With Apple set to provide details this week of its planned iPhone software development kit, even developers of desktop Mac products are looking forward to new business opportunities in the mobile space.
Alykhan Jetha, CEO of Marketcircle, a developer of Mac OS X applications, said, “The anticipation is very high within the larger Mac developer space-including us here at Marketcircle-not only because this is a Cocoa/OS X based-mobile platform, but also because the interface paradigm is new and has some exciting, unexplored potential.”
Jetha said, “There is concrete proof that the iPhone is everywhere-in almost every country on Earth. … The iPhone’s a great device, and opening that device up will create a new level of greatness. I think Apple and developers like us can bank on increased market share both for the device and the Mac.”
“There are many apps already [for jail-broken iPhones],” he continued, “and so as soon as we get the SDK, those apps will become official.”
“We are absolutely raring to go,” said Wil Shipley, owner of development company Delicious Monster.
“Developers recognize that the iPhone is the first pocketable general-use, always-on, Internet-connected ubiquitous computing device. This is going to be nothing short of a revolution,” Shipley said. “I’ve already started making a list of apps that I want to make, and am literally giving away some ideas because I have more than I can possibly do.”
“I’m currently developing an application for the iPhone, so I and my entire five-engineer team are eagerly awaiting the announcement,” said Mike Lee, head and “chief primate” of software development group United Lemur. “I, for one, have declared Thursday a holiday, and intend to kick up my heels, pop some corn and tune in,” he said.
“I don’t know a developer who’s not interested in the iPhone, and most are very excited about it,” Lee added. “Some are already working on iPhone applications; others are considering making their next project for the iPhone.
“Everyone is thinking about how they are going to adopt the iPhone into their current plans. I, myself, am benefiting greatly, as a lot of engineers are willing to volunteer their time to work on United Lemur projects just to have a chance to dip their toes in iPhone development,” Lee said.
One often-cited bar to widespread corporate adoption of the iPhone has been lack of native support for the proprietary Microsoft Exchange messaging system. Though iPhones work with any IMAP or POP (Post Office Protocol) e-mail through its own mail client, some corporations insist on Exchange-centric features and installations.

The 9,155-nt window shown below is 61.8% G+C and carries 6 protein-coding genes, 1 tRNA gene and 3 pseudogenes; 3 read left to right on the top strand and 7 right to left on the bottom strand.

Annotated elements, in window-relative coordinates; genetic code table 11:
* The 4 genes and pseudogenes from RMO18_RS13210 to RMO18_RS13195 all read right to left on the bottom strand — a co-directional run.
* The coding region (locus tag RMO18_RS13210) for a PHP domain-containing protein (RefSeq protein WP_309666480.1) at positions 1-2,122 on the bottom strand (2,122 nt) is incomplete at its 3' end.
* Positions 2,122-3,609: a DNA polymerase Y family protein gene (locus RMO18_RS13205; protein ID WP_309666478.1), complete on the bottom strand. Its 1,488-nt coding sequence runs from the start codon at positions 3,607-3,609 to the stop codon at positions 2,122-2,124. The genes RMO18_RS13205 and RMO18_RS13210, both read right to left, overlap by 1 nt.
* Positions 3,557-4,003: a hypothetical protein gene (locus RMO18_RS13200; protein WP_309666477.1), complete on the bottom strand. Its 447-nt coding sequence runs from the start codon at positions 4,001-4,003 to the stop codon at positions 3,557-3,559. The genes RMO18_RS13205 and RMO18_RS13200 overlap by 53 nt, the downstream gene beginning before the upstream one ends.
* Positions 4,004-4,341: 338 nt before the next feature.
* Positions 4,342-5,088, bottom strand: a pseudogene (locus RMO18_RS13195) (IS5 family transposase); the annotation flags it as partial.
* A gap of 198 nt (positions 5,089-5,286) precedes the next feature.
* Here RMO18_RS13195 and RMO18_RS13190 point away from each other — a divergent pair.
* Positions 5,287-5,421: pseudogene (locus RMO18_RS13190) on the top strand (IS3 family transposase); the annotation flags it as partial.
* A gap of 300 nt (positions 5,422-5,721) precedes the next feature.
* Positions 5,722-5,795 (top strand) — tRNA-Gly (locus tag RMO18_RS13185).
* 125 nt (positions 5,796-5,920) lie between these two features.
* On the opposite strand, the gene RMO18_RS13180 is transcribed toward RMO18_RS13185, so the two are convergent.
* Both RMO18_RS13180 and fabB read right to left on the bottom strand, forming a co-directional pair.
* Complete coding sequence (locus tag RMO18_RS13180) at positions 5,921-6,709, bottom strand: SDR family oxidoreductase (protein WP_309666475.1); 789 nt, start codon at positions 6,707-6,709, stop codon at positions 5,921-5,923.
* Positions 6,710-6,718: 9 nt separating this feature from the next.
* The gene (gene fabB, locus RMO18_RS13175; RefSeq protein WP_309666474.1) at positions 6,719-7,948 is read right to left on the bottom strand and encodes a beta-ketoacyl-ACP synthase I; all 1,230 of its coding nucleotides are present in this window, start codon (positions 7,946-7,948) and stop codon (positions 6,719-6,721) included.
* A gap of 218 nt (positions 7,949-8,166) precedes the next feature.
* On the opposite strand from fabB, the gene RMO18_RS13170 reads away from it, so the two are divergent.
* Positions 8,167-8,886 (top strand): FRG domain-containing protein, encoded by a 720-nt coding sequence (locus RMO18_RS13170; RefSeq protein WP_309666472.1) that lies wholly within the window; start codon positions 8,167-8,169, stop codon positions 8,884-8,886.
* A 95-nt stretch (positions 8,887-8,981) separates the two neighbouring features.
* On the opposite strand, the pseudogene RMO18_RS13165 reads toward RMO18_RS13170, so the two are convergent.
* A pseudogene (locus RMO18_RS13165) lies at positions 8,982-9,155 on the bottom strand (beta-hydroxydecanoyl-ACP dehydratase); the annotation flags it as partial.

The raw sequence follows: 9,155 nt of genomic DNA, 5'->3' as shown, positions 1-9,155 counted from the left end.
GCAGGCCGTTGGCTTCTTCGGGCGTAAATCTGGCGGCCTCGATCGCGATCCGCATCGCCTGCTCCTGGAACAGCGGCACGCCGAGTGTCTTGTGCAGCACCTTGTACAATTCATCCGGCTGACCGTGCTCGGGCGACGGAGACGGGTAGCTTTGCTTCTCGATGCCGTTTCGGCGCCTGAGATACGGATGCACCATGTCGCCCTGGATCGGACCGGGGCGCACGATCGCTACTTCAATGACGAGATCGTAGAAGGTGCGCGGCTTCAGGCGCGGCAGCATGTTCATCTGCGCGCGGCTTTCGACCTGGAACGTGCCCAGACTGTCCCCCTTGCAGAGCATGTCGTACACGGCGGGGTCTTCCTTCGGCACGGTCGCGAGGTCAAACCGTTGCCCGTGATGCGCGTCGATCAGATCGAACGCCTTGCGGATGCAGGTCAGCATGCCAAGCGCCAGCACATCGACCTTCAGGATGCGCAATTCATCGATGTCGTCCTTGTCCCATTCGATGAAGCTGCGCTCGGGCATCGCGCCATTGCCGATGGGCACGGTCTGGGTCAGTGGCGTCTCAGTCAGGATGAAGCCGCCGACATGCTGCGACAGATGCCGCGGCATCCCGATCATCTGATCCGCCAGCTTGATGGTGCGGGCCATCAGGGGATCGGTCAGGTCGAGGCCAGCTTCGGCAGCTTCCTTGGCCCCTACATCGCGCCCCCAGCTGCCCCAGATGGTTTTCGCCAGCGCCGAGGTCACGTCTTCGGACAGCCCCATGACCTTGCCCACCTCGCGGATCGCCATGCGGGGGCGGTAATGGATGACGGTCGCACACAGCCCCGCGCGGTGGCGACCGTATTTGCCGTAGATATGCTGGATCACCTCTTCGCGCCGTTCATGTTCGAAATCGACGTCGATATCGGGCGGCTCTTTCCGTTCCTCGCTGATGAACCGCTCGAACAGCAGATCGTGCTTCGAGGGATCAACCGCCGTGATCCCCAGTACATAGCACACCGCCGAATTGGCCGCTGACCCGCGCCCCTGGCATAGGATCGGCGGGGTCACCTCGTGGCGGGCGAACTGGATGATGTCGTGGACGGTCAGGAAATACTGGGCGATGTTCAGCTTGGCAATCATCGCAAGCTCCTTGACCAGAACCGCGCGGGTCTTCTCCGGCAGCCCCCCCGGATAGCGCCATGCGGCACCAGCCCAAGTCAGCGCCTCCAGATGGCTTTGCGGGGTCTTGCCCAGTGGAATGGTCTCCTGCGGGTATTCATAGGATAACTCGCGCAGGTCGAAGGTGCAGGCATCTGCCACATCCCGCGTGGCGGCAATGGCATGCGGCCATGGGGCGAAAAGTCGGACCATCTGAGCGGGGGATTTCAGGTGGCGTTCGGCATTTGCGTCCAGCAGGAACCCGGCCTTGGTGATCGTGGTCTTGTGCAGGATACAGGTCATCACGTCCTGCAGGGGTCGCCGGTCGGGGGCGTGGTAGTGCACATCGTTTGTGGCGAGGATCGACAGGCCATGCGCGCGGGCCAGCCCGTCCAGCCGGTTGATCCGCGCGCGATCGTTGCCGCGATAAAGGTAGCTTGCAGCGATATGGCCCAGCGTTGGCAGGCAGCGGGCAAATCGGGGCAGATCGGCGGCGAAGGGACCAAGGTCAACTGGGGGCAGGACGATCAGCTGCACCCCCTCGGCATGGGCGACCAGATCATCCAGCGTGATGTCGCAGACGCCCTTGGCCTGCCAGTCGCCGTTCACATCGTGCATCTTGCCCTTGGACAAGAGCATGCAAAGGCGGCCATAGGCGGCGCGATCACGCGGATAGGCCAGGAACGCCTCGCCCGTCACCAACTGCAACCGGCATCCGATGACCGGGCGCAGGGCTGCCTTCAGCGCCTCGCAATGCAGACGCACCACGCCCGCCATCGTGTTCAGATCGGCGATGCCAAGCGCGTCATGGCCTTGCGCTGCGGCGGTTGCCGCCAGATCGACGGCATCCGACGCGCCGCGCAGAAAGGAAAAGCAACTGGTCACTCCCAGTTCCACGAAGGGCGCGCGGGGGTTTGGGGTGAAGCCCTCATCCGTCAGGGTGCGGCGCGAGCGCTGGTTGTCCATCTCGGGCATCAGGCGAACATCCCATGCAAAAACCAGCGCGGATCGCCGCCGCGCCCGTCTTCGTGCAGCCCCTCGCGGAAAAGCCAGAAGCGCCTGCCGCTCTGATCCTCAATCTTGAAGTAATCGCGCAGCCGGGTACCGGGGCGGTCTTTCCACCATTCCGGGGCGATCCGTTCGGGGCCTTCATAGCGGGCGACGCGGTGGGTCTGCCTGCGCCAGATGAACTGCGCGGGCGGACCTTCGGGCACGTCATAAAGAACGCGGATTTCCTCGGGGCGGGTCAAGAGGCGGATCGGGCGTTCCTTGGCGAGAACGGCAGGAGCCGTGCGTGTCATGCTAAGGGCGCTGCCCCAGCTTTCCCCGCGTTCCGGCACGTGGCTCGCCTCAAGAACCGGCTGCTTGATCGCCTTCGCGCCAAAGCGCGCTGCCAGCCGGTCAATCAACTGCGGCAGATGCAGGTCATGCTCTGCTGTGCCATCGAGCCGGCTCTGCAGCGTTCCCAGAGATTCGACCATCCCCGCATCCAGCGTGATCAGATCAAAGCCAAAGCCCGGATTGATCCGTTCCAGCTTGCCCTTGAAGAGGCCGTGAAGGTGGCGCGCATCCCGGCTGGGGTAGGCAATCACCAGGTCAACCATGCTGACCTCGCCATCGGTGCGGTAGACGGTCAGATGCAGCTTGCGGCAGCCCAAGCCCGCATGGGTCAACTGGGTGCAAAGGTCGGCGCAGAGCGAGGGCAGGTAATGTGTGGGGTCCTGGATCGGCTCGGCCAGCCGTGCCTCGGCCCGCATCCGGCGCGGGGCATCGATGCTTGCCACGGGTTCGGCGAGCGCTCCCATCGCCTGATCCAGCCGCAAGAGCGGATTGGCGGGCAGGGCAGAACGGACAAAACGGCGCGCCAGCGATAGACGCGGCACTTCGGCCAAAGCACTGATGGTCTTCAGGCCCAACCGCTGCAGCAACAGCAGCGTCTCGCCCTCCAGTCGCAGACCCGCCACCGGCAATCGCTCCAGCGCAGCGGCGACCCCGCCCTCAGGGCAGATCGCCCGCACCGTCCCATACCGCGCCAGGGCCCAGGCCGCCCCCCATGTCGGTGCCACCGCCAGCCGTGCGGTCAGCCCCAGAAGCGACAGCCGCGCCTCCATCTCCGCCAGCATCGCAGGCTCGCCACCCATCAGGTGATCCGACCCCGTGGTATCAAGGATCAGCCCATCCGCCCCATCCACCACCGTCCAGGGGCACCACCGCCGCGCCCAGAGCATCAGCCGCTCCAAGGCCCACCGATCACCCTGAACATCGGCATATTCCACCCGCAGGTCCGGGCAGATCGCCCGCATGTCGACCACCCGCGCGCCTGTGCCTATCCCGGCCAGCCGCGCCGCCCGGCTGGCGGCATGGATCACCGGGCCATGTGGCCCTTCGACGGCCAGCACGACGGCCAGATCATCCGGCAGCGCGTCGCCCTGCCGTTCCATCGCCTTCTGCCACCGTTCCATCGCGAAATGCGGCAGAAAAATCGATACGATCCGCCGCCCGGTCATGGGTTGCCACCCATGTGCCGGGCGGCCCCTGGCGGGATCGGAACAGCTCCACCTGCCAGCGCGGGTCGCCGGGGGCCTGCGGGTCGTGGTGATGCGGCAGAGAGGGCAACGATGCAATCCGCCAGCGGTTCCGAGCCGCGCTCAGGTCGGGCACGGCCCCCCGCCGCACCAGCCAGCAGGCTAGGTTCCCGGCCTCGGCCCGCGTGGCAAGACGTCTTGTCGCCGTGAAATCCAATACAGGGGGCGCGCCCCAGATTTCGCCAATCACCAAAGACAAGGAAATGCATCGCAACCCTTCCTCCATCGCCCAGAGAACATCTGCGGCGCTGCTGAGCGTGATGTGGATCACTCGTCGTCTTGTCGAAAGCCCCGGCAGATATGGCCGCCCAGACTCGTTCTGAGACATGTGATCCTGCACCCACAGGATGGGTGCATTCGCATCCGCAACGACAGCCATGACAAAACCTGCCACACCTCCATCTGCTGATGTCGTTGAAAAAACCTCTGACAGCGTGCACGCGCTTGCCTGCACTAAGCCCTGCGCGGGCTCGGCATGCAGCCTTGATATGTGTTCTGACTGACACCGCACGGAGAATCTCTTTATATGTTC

Could an open iPhone SDK bring this about?
Consumer or enterprise? Free or fee?
“I think that the key thing that the SDK brings to the table for people wanting to tie Exchange in to the phone is the ability to tap into not only iPhone’s Mail application, but also its calendar and contacts database,” said Marketcircle’s Jetha.
“Microsoft’s Exchange supports a Web-based protocol that allows applications to push and pull all exchange data-calendars, contacts, folders, mail, and attachments,” he said. “The protocol supports both push and pull models of access. Using the protocol and some software on the iPhone, a developer could move data to appropriate locations on the iPhone as it arrives, to the calendar or contacts, for example, and post back to the Exchange server as that data is updated on the phone.
“Even without Exchange support, which I think is coming, but I’m not sure when, we can infer that with an SDK, enterprises will be more interested because they can easily put together custom applications. Back in the NeXT days, Cocoa was targeted at enterprises and clearly showed faster times to market. The SDK will allow software developers [in the enterprise or otherwise] to create great value for their users.”
However, Jetha said he hoped that Apple will continue to stay focused on the needs “of the end users and not enterprise purchasing committees. The iPhone’s appeal to enterprise users is a side effect of Apple’s focus on great user experiences.”
United Lemur’s Lee echoed the sentiment: “[E]nterprise users I’ve spoken to have listed the lack of third-party applications as the main, if not only, thing holding them back from adopting the iPhone. The only real question is what Software Update has to do with any of this. Any conjecture on my part would be just that.”
As for the yet-unanswered question of whether Apple will charge a fee for either the SDK or distributing iPhone applications, Marketcircle’s Jetha said, “Cost or no cost, it is absolutely worth buying in. I predict that within a few years, the number of iPhones and iPod Touches will surpass the number of Macs.
“Mac business software such as [Marketcircle’s] Daylite already syncs with iPhone and iPod Touch. So at Marketcircle, we’re SDK-watchers and also keen to contribute to the growing Apple product and Mac-based business solutions market for sure.”
Gus Mueller, head of small developer company Flying Meat, said the iPhone SDK would “certainly” be worth a buy-in. “I already pay 500 bucks a year for an ADC membership. As long as it isn’t crazy-expensive, I’m probably willing to pay it.”
“It would be unlike Apple to have a fee to develop apps,” Shipley said, “but they may have some hurdles to getting into their store. Even if there were a fee, it’d be worth it for developers to just buy it, but I doubt it’d be worth the bad will for Apple.”